Song 1:16 . . How handsome you are, my beloved, and so pleasant! Indeed, our couch is luxuriant.

The Hebrew word for "luxuriant" actually means verdant, defined by Webster's as green with growing plants; in other words: fertile; which is just the opposite of a land that's so arid, and its soil so bad, that nothing but scrub can grow there.

The absence of vegetation I would think precludes the possibility of meadows, glades, and/or woodlands where you could string a hammock in a shaded area protected from the Sun and just kick back and relax; listening to the sounds of nature-- a breeze in the tree tops, a bubbling brook, chirping birds, and buzzing bugs.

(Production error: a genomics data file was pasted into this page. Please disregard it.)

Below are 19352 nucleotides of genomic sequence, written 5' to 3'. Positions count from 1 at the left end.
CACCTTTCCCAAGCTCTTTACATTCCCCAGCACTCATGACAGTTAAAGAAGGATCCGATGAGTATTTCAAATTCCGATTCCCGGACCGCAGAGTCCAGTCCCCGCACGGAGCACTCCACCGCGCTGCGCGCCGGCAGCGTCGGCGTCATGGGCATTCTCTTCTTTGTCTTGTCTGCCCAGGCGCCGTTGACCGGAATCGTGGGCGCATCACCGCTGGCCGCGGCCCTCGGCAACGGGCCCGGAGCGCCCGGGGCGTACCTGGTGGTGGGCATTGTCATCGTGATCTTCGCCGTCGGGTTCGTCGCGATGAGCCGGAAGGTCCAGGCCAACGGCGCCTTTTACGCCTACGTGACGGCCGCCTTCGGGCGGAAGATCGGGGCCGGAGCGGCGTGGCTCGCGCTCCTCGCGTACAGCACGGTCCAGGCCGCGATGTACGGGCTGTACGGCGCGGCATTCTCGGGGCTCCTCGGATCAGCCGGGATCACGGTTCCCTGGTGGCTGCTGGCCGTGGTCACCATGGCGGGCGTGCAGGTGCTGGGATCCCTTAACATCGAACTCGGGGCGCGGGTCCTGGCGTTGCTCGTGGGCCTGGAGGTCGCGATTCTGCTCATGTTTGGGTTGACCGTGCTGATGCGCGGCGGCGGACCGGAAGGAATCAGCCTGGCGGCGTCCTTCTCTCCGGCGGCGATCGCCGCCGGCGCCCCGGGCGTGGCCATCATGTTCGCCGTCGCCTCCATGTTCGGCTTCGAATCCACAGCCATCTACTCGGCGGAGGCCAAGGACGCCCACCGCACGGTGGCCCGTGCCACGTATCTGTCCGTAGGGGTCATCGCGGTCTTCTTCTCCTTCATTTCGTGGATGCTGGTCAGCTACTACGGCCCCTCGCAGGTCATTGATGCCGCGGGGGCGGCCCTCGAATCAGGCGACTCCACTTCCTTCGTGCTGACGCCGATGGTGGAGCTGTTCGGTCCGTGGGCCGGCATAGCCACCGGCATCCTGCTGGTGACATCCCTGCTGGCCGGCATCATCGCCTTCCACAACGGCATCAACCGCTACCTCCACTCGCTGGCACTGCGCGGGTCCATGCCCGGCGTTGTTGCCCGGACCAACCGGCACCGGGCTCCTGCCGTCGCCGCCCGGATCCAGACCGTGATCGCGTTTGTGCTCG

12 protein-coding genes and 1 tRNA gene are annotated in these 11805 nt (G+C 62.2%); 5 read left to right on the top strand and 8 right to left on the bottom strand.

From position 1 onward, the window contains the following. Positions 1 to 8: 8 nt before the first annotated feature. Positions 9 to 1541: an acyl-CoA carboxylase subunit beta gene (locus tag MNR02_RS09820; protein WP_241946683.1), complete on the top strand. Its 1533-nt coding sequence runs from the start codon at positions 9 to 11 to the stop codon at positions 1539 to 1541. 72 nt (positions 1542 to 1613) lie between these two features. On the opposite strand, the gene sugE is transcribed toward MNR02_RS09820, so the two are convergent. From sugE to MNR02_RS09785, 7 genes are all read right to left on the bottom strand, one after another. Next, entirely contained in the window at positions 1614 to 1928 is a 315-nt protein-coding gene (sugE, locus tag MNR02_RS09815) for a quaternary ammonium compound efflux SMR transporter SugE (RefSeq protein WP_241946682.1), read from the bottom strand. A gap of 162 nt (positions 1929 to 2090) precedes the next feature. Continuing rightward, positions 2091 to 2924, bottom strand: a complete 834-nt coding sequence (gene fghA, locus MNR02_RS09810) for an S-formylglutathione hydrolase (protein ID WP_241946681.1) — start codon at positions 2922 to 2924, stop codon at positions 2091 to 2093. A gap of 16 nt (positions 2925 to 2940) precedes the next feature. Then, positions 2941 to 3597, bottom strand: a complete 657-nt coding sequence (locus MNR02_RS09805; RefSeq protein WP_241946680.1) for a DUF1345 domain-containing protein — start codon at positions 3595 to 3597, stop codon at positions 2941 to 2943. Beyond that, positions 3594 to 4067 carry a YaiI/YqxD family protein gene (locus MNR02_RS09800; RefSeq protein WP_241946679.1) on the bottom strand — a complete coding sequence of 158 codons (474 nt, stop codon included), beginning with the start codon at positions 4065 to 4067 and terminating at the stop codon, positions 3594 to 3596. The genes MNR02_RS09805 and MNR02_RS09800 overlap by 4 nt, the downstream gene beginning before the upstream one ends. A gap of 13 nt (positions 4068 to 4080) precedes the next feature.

Wise city managers are careful to design tracts with parks in mind because they provide people a pleasant escape from the weary round of life.

Song 1:17 . .The beams of our house are cedars; our rafters are firs.

That is make-believe at its best.

Beams and rafters are the primary structural members of a roof; which when viewed from indoors becomes the ceiling. Ceilings, no matter how ornate, are not what I would call comforting. They're impersonal, and they're cold, and after a while they become quite dull.

But when Shulah is with her lover, that same ceiling becomes to her a forest, i.e. a grove. Shiloh's nearness makes all the difference. He changes Shulah's perspective of what would otherwise be the interior of an insipid wooden box.